signed by himself and his defense counsel, Oliver Michael Inglis of
Cameroon. In his plea, Jean Kambanda admitted all the relevant facts
alleged in the indictment.
In particular, (i) he admitted that there was in
Rwanda in 1994 a widespread and systematic attack against the civilian
population of Tutsi, with the intent to exterminate them. Mass killings
of hundreds of thousands of Tutsi occurred in Rwanda, including women
and children, old and young. They were pursued and killed at places
where they had sought refuge, such as prefectures, commune offices,
schools, churches and stadiums.
(ii) Jean Kambanda acknowledged that as Prime Minister
of the Interim Government of Rwanda from 8 April 1994 to 17 July 1994,
he was head of the twenty member Council of Ministers and exercised
de jure authority and control over the members of his government. The
government determined and controlled national policy and had the administration
and armed forces at its disposal. As Prime Minister, he also exercised
de jure and de facto authority over senior civil servants and senior
officers in the military.
(iii) Jean Kambanda acknowledged that he participated
in meetings of the Council of Ministers, cabinet meetings, and meetings
of prefets where the course of massacres were actively followed, but
no action was taken to stop them. He was involved in the decision of
the government for visits by designated ministers to prefectures as
part of the government's security efforts and in order to call on the
civilian population to be vigilant in detecting the enemy and its accomplices.
Jean Kambanda also acknowledged participation in the dismissal of the
prefet of Butare because the latter had opposed the massacres and the
appointment of a new prefet to ensure the spread of massacre of Tutsi
(iv) Jean Kambanda acknowledged his participation
in a high level security meeting at Gitarama in April 1994 between the
President, T. Sindikubwabo, Kambanda himself, and the Chief of Staff
of the Rwandan Armed Forces (FAR) and others. FAR's support in the fight
against the Rwandan Patriotic Front (RPF) and its "accomplices"
(understood to be the Tutsi and moderate Hutu) was discussed.
In addition, (v) Jean Kambanda acknowledged that he issued the Directive
on Civil Defense addressed to the prefets on 25 May 1994 (Directive
No. 024-0273, disseminated on 8 June 1994). He further admitted that
this directive encouraged and reinforced the Interahamwe who were committing
mass killings of the Tutsi civilian population in the prefectures. Jean
Kambanda further acknowledged that by this directive the Government
assumed the responsibility for the actions of the Interahamwe.
(vi) Jean Kambanda acknowledged that before 6 April 1994, political
parties in concert with the Rwandan Armed Forces organized and began
the military training of the youth wings of the MRND and CDR political
parties (Interahamwe and Impuzamugambi, respectively) with the intent
to use them in the massacres that ensued. Furthermore, Jean Kambanda
acknowledged that the Government headed by him distributed arms and
ammunition to these groups. Additionally, Jean Kambanda confirmed that
roadblocks manned by mixed patrols of the Rwandan Armed Forces and the
Interahamwe were set up in Kigali and elsewhere as soon as the death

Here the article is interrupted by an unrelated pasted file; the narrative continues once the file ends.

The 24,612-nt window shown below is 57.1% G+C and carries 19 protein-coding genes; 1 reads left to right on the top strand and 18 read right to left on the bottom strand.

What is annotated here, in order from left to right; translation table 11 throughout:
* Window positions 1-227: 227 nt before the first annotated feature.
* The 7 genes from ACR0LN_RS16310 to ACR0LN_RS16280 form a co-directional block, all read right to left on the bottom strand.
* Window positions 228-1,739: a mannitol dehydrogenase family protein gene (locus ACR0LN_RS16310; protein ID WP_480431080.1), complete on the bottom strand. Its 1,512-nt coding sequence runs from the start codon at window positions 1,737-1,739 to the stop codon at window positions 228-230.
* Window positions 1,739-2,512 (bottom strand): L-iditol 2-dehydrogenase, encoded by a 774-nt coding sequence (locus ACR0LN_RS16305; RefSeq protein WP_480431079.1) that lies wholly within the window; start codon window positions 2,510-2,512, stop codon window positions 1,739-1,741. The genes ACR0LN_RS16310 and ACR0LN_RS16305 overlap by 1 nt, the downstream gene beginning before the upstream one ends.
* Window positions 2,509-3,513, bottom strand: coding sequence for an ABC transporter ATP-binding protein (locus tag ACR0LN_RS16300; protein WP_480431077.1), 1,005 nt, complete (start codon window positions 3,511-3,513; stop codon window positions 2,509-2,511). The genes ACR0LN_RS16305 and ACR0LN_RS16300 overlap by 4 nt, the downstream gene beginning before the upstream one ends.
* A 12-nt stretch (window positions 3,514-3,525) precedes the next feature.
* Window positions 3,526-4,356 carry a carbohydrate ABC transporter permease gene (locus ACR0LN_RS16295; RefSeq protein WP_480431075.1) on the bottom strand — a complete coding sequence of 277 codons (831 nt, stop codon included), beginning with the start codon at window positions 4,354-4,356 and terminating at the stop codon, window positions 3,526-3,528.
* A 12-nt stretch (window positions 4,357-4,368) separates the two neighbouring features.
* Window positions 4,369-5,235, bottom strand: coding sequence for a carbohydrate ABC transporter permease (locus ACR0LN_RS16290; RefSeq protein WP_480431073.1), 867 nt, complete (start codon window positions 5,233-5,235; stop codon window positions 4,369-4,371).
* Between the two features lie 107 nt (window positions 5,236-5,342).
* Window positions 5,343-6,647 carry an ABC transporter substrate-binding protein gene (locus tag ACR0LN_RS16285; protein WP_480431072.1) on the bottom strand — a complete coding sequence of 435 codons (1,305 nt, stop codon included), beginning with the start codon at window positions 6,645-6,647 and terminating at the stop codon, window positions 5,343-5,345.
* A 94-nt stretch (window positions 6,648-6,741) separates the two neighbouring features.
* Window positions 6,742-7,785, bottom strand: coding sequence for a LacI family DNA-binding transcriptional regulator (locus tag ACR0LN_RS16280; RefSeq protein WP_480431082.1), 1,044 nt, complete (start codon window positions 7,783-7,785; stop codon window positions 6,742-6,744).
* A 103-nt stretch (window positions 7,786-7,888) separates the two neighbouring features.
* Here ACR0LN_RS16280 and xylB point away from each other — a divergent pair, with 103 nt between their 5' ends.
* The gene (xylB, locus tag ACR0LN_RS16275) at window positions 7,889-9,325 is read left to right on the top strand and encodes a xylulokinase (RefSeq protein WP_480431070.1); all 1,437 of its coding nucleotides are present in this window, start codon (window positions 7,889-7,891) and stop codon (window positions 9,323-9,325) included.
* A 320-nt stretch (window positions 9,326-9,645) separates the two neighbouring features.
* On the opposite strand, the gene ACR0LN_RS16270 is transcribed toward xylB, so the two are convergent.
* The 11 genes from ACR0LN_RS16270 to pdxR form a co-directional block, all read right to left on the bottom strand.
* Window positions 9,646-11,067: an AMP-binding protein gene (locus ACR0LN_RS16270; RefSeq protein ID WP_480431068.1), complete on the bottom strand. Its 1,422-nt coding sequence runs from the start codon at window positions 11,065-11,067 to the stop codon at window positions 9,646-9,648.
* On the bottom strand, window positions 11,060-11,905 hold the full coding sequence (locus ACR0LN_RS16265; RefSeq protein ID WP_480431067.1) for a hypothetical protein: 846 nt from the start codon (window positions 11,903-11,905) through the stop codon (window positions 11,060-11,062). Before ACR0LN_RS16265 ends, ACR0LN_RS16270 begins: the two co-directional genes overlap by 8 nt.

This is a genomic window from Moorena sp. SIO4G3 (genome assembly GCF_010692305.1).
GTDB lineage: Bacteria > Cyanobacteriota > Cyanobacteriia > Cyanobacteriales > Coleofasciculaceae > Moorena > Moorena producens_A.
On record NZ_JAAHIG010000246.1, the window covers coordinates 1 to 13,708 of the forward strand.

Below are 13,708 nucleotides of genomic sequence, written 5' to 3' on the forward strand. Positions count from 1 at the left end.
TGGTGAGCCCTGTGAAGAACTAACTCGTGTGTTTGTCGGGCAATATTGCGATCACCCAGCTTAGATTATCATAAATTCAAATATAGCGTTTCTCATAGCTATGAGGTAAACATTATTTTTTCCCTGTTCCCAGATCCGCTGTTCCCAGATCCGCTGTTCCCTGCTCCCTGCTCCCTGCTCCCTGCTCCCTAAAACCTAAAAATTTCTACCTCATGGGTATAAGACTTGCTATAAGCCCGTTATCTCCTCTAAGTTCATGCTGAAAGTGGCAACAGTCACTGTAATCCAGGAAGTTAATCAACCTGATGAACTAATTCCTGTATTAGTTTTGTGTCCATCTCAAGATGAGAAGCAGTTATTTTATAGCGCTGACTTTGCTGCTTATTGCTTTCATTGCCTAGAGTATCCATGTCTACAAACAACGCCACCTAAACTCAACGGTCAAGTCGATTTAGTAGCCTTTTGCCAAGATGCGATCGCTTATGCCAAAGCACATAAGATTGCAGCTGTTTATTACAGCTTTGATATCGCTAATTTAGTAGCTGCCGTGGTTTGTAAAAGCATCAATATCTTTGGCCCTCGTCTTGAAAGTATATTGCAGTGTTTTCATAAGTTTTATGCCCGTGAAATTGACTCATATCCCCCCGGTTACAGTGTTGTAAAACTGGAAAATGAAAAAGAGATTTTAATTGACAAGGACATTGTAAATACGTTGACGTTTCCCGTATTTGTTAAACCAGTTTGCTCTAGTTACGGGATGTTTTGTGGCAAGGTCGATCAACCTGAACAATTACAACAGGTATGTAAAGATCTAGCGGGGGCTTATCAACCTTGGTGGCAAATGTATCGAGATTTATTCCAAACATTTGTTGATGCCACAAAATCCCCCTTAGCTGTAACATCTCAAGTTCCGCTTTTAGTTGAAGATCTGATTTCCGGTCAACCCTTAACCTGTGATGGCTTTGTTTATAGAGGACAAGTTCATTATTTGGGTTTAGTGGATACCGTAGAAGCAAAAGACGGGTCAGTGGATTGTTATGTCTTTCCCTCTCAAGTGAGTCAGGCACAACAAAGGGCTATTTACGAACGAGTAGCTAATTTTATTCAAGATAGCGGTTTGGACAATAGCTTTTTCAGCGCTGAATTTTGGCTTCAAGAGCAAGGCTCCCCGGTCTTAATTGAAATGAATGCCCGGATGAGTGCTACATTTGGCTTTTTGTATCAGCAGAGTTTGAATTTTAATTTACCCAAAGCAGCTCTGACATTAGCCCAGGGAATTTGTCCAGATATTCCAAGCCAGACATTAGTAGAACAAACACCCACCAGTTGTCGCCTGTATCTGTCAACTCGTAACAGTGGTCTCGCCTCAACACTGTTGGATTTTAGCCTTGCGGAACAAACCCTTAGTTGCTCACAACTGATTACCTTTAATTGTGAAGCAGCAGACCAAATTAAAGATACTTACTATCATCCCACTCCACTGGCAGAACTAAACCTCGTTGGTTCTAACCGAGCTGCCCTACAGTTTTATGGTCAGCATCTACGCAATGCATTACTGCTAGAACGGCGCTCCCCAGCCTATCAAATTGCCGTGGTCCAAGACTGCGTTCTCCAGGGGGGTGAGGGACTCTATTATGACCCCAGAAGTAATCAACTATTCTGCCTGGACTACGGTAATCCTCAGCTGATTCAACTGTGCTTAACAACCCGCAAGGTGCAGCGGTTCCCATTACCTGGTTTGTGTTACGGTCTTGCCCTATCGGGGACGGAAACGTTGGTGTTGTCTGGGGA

of President J.B. Habyarimana was announced on the radio. He also acknowledged
the use of the media as part of the plan to mobilize and incite the
population to commit massacres of the civilian Tutsi population. That
apart, Jean Kambanda acknowledged the existence of groups within military,
militia, and political structures which had planned the elimination
of the Tutsi and Hutu political opponents.
(vii) He acknowledged that, on or about 21 June 1994, in his capacity
as Prime Minister, he gave clear support to Radio Television Libre des
Mille Collines (RTLM), with the knowledge that it was a radio station
whose broadcasts incited killing, the commission of serious bodily or
mental harm to, and persecution of Tutsi and moderate Hutu. On this
occasion, speaking on this radio station, Jean Kambanda, as Prime Minister,
encouraged the RTLM to continue to incite the massacres of the Tutsi
civilian population, specifically stating that this radio station was
"an indispensable weapon in the fight against the enemy."
(viii) Jean Kambanda acknowledged that following numerous meetings of
the Council of Ministers between 8 April 1994 and 17 July 1994, he as
Prime Minister, instigated, aided and abetted the Prefets, Bourgmestres,
and members of the population to commit massacres and killings of civilians,
in particular Tutsi and moderate Hutu.
Furthermore, between 24 April 1994 and 17 July 1994, Jean Kambanda and
Ministers of his Government visited several prefectures, such as Butare,
Gitarama (Nyabikenke), Gikongoro, Gisenyi, and Kibuye to incite and
encourage the population to commit these massacres. He congratulated
the people who had committed these killings.
(ix) Jean Kambanda acknowledged that on 3 May 1994, he was personally
asked to take steps to protect children who had survived the massacre
at a hospital, but he did not respond. On the same day, after the meeting,
the children were killed. He acknowledged that he failed in his duty
to ensure the safety of the children and the population of Rwanda.
(x) Jean Kambanda admits that in his particular role of making public
engagements in the name of the government, he addressed public meetings,
and the media, at various places in Rwanda directly and publicly inciting
the population to commit acts of violence against Tutsi and moderate
Hutu. He acknowledged uttering the incendiary phrase which was subsequently
repeatedly broadcast, "you refuse to give your blood to your country
and the dogs drink it for nothing" (Wima igihugu amaraso imbwa
(xi) Jean Kambanda acknowledged that he ordered the setting up of roadblocks
with the knowledge that these roadblocks were used to identify Tutsi
for elimination, and that as Prime Minister he participated in the distribution
of arms and ammunition to members of political parties, militias and
the population knowing that these weapons would be used in the perpetration
of massacres of civilian Tutsi.
(xii) Jean Kambanda acknowledged that he knew or should have known that
persons for whom he was responsible were committing crimes of massacre
upon Tutsi and that he failed to prevent them or punish the perpetrators.